One year, a few evenings before Christmas, we set out to buy our Christmas tree, but my father’s car would not start. It was a crisp, cold night and snow was on the ground and still falling. My father had an idea so my mother would not be disappointed: we took my sled to the place where they sold trees, about a half a mile away. When we got there, my father picked out a beautiful six-footer, tied it on the top of my sled and guided it home. We sang Christmas carols all the way home. Back at the house my mother had a special place in front of the fireplace for the tree. Our job was done once it was settled in the stand, then my mother took over, decorating it with love and devotion to every detail.

Kindness and love seemed to bounce from house to house in those days, and neighbors greeted one another with a “Merry Christmas” as carolers sang from house to house. Churches were teeming with worshipers and the neighborhood was lit up every night with bright lights. I remember being in Christmas plays where I was one of the shepherds and another year I was one of the Wise Men alongside of my good friend Harry Weymer, who I reconnected with recently, 50 years later. I also remember as a member of the choir singing Christmas carols at Grace Lutheran Church in Queens Village.

I wonder if that kind of Christmas could ever return? The picture-perfect Christmases of our memories may have been laced with imperfections, but I think they are better than the frenzied days we have now and may have lost the true meaning of Christmas which is to love one another by caring and sharing. I can’t help but hope and pray that America returns to family values, to live out the true meaning of Christmas: peace and good will.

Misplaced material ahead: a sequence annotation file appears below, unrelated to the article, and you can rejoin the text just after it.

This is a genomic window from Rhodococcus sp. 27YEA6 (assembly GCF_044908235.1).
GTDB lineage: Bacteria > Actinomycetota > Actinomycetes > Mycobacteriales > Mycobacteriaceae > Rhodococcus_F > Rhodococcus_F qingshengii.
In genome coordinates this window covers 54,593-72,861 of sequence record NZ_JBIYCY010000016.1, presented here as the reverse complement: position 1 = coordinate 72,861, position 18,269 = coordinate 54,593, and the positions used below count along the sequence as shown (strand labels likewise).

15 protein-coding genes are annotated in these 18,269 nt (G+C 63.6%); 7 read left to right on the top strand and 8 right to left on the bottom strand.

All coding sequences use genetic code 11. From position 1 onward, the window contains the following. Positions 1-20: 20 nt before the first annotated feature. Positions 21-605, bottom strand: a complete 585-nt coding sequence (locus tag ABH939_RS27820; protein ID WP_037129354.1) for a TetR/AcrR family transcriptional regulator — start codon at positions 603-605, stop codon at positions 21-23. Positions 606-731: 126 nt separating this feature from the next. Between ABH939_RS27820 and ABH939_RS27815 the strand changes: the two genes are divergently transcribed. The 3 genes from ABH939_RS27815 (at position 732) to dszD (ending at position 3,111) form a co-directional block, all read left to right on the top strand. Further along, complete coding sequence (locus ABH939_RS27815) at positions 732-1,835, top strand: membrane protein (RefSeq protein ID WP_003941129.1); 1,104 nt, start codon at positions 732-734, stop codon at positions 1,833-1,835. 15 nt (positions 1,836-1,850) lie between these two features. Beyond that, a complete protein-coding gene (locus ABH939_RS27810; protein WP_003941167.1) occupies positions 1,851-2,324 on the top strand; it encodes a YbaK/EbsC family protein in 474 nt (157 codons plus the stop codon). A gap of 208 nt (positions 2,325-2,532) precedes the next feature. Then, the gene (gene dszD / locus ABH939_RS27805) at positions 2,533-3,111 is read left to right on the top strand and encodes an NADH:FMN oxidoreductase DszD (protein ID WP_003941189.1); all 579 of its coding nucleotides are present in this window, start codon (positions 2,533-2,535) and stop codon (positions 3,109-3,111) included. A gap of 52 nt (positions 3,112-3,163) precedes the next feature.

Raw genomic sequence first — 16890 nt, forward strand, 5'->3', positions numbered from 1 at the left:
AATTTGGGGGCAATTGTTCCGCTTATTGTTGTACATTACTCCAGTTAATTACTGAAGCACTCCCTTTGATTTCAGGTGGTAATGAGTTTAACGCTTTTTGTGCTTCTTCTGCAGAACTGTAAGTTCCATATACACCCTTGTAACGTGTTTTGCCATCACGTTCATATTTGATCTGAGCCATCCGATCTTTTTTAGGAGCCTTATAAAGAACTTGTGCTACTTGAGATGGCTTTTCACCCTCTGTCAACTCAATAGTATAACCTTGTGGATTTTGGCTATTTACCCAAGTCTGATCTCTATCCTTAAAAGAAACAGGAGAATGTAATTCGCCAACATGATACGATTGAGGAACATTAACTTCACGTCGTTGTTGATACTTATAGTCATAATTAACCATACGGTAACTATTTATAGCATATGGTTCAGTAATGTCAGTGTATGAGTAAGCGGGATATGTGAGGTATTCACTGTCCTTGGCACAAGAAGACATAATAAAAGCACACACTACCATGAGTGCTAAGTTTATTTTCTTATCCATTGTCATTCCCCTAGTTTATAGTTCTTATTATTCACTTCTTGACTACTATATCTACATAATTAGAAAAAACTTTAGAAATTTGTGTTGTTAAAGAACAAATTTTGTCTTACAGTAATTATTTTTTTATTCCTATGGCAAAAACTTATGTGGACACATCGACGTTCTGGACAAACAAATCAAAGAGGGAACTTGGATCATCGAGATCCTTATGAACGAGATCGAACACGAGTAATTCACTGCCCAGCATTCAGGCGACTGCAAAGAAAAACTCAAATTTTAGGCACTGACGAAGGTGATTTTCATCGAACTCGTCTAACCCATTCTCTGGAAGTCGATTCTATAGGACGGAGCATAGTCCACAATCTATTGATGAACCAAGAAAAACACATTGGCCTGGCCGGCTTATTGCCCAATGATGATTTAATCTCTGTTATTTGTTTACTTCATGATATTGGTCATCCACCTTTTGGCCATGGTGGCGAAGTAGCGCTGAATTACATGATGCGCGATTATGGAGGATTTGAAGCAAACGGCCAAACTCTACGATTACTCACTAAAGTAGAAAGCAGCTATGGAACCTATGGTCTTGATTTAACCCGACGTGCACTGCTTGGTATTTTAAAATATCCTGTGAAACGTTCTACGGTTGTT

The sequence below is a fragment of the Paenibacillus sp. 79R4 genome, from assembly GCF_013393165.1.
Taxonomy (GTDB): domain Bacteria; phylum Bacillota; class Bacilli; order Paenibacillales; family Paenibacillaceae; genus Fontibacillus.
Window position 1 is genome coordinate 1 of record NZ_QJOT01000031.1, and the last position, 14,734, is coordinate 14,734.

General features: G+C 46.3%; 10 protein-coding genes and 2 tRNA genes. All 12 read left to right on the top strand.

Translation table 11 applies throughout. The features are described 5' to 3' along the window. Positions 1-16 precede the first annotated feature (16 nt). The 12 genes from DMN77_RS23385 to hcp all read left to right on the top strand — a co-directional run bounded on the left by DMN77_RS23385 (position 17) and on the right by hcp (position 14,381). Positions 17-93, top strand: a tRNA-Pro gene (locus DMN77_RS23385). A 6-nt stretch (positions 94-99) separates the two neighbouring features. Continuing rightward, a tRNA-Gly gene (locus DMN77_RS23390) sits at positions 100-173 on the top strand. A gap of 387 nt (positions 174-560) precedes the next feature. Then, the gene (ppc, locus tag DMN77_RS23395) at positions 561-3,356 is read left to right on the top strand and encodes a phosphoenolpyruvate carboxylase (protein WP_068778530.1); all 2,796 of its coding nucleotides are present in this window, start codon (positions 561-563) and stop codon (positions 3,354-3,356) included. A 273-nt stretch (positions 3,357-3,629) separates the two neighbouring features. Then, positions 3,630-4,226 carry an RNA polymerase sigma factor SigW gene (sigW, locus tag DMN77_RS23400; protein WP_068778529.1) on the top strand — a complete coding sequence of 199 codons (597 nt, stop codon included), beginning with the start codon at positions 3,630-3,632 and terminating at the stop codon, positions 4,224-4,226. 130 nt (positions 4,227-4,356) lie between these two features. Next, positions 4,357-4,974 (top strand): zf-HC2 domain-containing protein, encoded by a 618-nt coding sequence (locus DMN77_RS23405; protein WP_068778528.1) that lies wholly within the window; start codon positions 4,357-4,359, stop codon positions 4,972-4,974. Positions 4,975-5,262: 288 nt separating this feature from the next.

Frederick R. Bedell Jr.
Glen Oaks Village

Silent Killer: Hepatitis

To The Editor:

More than three million Americans have hepatitis C and don’t know it. Testing, especially for Baby Boomers is extremely important.

In the early 1990s, I thought I was doing a good deed by donating my blood. Little did I know that attempting to do so would result in me finding out some devastating news – I had chronic hepatitis C (HVC), a potentially life-threatening disease. I was shocked. I hadn’t been experiencing any symptoms and didn’t understand how I could have gotten this disease.

After learning more about HCV and wracking my brain to figure out how I may have been infected, I believe I contracted the disease in the 1960s from a blood transfusion I received during hip surgery. That meant I had been living with HCV for nearly 30 years without knowing it. If I had not gone to donate blood, I probably wouldn’t have been diagnosed until there was serious liver damage.

I was baffled by this diagnosis, but unfortunately it is not unusual for people to not know they have the disease, as it is often referred to as the “silent killer.” In fact, approximately 75 percent of the three to four million Americans who have HCV are unaware they are living with the virus. And as a member of the Baby Boomer generation, we are at a much higher risk of having contracted the disease as donated blood wasn’t screened for HCV until 1992.

I knew I needed to take action, so I immediately sought treatment. Over the next few years, I went through three rounds of treatment, which caused horrible side effects for me, including depression and fatigue. Eventually my liver enzyme count went down, but soon went back up again and unfortunately I relapsed.

Luckily in 2015, my doctor told me about a newly FDA approved treatment that was available.

I began taking it right away, and am thrilled to say that I am now cured of HCV. I feel like a miracle happened to me and I am so blessed.